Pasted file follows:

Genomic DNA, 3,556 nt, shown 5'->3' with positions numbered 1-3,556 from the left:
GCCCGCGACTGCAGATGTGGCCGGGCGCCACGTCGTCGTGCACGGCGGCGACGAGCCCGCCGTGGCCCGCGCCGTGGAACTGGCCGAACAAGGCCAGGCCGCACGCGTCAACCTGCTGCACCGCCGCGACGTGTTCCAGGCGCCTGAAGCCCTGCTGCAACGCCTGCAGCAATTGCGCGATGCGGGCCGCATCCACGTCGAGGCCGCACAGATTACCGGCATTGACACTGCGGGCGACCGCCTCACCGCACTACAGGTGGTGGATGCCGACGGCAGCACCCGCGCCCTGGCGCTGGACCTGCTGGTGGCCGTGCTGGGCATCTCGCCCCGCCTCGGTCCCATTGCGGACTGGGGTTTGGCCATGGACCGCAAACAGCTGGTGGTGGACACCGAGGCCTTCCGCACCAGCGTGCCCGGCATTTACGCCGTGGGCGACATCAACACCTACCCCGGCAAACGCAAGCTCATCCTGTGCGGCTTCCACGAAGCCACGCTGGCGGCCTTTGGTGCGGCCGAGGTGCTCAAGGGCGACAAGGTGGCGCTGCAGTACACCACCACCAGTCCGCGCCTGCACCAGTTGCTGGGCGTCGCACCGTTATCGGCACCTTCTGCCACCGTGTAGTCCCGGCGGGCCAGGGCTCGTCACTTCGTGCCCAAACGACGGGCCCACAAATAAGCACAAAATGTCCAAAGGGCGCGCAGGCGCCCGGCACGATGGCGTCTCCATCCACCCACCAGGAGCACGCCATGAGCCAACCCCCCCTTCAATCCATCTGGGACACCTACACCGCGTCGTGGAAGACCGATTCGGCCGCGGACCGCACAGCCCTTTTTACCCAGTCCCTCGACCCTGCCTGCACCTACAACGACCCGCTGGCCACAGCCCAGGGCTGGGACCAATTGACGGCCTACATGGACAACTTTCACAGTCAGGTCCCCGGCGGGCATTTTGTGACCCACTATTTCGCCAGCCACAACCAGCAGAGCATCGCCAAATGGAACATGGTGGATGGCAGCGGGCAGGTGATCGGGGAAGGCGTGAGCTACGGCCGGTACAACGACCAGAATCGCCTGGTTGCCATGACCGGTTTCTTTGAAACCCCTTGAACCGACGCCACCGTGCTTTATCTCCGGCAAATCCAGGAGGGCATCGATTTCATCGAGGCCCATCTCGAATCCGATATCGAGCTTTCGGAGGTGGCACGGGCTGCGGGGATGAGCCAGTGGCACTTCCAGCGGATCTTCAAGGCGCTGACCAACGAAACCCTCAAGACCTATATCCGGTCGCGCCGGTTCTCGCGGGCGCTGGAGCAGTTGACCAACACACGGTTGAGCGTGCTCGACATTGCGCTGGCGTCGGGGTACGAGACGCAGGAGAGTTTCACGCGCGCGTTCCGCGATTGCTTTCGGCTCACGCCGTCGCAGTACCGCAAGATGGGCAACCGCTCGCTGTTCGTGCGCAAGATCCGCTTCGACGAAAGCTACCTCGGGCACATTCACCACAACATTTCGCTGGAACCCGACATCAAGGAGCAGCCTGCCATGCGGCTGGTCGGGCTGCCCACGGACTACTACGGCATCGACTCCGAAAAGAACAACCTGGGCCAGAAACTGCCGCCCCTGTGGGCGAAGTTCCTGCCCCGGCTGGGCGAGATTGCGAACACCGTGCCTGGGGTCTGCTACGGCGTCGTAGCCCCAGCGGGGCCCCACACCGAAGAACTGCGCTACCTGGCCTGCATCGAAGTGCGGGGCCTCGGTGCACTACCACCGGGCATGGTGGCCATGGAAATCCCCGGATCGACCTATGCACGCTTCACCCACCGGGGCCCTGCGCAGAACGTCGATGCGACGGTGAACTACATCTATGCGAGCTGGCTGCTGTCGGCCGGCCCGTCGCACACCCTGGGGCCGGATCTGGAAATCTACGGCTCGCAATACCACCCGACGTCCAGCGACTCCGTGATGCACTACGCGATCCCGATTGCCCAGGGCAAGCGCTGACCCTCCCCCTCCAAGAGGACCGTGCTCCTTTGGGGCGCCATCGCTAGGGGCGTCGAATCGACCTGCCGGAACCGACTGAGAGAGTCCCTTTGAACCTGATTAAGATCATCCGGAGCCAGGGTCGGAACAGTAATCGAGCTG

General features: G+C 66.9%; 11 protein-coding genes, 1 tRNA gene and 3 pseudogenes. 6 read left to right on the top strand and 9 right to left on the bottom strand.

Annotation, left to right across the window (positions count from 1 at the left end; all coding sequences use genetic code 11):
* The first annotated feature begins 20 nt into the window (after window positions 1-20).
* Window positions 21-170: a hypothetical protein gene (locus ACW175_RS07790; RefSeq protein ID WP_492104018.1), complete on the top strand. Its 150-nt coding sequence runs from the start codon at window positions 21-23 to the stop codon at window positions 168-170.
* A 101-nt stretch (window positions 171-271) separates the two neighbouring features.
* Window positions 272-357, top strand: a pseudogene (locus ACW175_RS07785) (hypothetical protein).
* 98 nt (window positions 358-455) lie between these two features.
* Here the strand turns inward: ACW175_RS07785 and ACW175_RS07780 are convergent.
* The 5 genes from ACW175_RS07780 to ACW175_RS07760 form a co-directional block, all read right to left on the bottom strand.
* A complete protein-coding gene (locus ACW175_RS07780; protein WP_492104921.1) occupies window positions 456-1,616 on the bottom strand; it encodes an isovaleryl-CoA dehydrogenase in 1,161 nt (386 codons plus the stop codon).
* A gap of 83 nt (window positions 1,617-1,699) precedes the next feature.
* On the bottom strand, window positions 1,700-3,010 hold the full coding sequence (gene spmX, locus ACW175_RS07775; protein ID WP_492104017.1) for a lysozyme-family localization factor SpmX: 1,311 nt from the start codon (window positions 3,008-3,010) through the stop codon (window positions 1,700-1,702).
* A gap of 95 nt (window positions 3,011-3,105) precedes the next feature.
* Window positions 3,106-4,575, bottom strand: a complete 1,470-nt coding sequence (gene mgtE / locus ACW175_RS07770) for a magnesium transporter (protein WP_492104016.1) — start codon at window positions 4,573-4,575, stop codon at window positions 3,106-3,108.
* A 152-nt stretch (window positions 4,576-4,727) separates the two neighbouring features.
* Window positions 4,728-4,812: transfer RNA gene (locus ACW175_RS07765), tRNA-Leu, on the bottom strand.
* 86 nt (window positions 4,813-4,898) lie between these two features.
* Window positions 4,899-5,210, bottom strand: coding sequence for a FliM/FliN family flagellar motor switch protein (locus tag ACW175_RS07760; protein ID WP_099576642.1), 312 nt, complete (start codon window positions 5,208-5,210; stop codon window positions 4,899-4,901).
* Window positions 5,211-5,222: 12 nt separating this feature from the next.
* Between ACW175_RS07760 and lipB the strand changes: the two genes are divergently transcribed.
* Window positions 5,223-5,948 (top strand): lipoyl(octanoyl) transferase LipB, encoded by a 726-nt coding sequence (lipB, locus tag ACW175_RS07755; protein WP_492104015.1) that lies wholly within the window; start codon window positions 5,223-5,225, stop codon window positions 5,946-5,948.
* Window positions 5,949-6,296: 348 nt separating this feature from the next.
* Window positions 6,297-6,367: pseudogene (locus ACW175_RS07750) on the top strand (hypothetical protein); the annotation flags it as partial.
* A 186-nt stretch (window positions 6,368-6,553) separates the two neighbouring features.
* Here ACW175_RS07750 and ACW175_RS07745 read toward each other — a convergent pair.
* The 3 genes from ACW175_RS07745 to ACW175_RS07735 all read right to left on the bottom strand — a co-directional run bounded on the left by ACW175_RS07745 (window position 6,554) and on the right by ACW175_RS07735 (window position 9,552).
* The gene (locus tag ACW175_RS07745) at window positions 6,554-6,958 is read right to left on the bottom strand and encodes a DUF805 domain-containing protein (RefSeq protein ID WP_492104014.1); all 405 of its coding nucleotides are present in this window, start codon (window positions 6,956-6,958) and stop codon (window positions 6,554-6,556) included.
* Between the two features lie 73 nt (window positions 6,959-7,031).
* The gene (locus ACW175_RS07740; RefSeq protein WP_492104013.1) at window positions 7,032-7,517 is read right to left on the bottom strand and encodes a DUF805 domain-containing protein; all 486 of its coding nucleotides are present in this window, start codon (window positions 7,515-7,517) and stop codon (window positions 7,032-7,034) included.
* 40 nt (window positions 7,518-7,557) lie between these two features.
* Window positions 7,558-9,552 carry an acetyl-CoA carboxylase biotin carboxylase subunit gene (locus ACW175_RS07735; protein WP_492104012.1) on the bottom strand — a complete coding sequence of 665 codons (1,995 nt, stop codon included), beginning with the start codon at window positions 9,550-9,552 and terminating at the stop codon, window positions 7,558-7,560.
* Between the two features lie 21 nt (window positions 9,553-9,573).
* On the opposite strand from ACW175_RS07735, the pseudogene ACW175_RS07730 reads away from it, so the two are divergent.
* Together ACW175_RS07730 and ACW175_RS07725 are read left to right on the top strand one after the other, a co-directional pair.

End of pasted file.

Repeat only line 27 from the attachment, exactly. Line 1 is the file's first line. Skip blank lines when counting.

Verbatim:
* Here ACW175_RS07750 and ACW175_RS07745 read toward each other — a convergent pair.